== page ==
Teen remembered for her love of life

She was the beloved baby of the Coffey family of Santa Rosa, whose heart condition never overwhelmed her zest for life.

Seventeen-year-old Alexa Coffey collapsed last Wednesday while baby-sitting her nephew. She was rushed to Kaiser, then transferred to UC Medical Center in San Francisco where she died Friday.

She was a girl with a private interior and a joyous exterior, her family said.

Alexa Coffey spent every minute of her 17 years quietly rising above a serious heart condition, striving to do all the normal kid things she could, including playing basketball and soccer and dancing to her favorite tunes.

"She had two open heart surgeries before she was 2; another when she was 6½. I think after that, fears set in as she became more aware," said her mother, Judy Coffey, senior vice president and area manager for Kaiser in Sonoma and Marin counties. "But she always had a grin, ear to ear. She was always the life of the party."

Born Sept. 13, 1989, in Santa Rosa to Judy and Harry Coffey, Alexa attended College Oak Montesorri, Riebli and San Miguel elementary schools, Rincon Valley Middle School and would have been a senior at Maria Carrillo when classes resume Wednesday.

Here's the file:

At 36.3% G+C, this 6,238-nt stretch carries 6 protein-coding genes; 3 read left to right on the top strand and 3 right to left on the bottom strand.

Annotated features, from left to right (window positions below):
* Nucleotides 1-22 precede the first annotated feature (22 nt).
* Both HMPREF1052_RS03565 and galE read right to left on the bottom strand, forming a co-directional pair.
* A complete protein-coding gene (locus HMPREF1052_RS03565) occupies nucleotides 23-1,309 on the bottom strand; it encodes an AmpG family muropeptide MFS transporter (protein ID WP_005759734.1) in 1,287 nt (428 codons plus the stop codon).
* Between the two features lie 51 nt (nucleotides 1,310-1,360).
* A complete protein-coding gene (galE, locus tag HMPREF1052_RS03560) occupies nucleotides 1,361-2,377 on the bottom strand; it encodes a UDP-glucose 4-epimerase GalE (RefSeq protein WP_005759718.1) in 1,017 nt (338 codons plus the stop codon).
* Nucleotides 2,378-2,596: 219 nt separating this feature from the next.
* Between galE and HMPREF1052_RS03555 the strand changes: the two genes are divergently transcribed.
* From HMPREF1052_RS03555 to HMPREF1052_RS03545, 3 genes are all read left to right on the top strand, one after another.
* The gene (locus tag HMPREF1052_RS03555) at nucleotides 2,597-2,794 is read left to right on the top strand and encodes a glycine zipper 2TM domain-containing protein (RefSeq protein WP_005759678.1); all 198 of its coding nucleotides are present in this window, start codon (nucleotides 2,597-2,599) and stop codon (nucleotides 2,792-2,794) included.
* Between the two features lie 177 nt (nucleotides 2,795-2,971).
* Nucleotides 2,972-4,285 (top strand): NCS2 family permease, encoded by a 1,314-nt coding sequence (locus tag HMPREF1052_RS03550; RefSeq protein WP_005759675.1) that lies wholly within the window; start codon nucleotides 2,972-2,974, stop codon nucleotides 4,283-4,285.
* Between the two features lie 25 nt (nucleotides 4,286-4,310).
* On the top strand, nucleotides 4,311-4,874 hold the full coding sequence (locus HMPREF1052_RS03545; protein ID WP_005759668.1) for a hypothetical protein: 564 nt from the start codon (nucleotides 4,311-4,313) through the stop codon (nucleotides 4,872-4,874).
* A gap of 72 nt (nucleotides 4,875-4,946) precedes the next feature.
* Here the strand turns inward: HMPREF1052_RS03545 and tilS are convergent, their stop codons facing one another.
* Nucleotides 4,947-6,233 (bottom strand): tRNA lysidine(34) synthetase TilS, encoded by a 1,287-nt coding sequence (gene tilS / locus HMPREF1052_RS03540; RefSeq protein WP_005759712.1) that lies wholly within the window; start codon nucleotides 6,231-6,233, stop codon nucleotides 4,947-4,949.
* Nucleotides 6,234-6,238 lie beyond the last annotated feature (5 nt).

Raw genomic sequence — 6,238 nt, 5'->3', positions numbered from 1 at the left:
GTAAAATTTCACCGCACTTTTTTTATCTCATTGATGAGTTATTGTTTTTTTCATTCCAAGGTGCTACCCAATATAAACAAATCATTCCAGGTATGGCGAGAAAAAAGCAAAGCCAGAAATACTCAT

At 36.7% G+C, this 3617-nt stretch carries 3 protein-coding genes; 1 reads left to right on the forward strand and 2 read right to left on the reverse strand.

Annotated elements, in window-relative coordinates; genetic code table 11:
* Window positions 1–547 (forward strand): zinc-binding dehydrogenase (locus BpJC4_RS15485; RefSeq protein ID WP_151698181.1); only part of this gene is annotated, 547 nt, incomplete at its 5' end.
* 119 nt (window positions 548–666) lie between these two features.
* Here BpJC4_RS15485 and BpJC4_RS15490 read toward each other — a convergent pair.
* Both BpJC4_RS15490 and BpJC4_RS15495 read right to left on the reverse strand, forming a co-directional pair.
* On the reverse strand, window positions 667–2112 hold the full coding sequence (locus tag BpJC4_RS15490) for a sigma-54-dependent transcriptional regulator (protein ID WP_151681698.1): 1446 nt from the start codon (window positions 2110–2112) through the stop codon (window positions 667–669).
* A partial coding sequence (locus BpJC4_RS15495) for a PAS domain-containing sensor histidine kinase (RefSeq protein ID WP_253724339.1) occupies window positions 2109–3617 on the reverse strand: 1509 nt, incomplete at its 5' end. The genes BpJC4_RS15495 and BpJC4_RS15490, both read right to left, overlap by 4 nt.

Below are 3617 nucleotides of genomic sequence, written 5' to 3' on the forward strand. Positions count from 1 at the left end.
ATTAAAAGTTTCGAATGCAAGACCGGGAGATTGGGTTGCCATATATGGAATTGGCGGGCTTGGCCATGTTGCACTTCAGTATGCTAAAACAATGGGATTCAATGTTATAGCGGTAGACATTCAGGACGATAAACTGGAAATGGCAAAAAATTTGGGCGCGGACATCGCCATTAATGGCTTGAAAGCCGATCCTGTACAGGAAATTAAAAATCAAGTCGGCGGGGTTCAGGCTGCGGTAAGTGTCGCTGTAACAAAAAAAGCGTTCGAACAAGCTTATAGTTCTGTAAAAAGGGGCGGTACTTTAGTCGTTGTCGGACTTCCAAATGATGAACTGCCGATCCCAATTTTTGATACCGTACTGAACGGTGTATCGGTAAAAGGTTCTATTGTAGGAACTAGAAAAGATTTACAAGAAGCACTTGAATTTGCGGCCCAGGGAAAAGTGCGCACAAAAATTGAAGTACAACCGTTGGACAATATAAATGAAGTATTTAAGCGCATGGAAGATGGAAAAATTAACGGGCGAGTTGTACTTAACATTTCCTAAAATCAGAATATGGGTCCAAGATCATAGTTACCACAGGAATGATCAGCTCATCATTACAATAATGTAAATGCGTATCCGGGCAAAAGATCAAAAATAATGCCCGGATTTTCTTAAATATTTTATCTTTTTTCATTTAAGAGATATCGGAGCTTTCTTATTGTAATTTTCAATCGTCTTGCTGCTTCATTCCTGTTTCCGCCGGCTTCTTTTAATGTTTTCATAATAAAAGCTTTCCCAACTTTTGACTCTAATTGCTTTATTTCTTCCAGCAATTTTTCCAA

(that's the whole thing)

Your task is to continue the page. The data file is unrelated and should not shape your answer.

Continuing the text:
"I was 11 when Alexa was born," said her sister, Lacey Currie of Petaluma. "When I was in high school at Ursuline, she was going through a lot and I took her with me everywhere. She came to friends' houses and to parties."

The petite, 90-pound teen was known as a high energy, free-spirited dynamo, defined by her love of family and friends.

"She was the kind of friend that always had your back. She cared more about others being happy. She had a very big heart," said friend Robin Pistorio, 18, of Santa Rosa.

Indeed, she once joked with her mother that she might as well become a therapist because she listened to everyone's stories anyway.

Her passions included music of all types, but especially Bob Marley's reggae. She liked photography and making videos and enjoyed cooking. She also loved to dance -- and would -- anywhere, any time.

Yet, she was private about her medical condition and her surgery scars. Only her closest friends knew that she had a bad heart her whole life, her mother said.

"As a family, we made a decision to give Alexa a normal life. When she played basketball in the driveway one Halloween and she fell and broke her arm, that was a thing that could happen. She didn't have a lot of stamina, but she wanted to play," her mother said.

"People were very drawn to her. She overcame so much and was such an inspiration," Currie said.

In addition to her parents and sister, she is survived by a brother, Cletus Coffey of Seattle and a sister, Lynsey Serpa of Portland.

A celebration of Coffey's life is planned for Aug. 24 from 2 to 5 p.m. at Paradise Ridge Winery. Internment will be private.

By RAYNE WOLFE
THE PRESS DEMOCRAT

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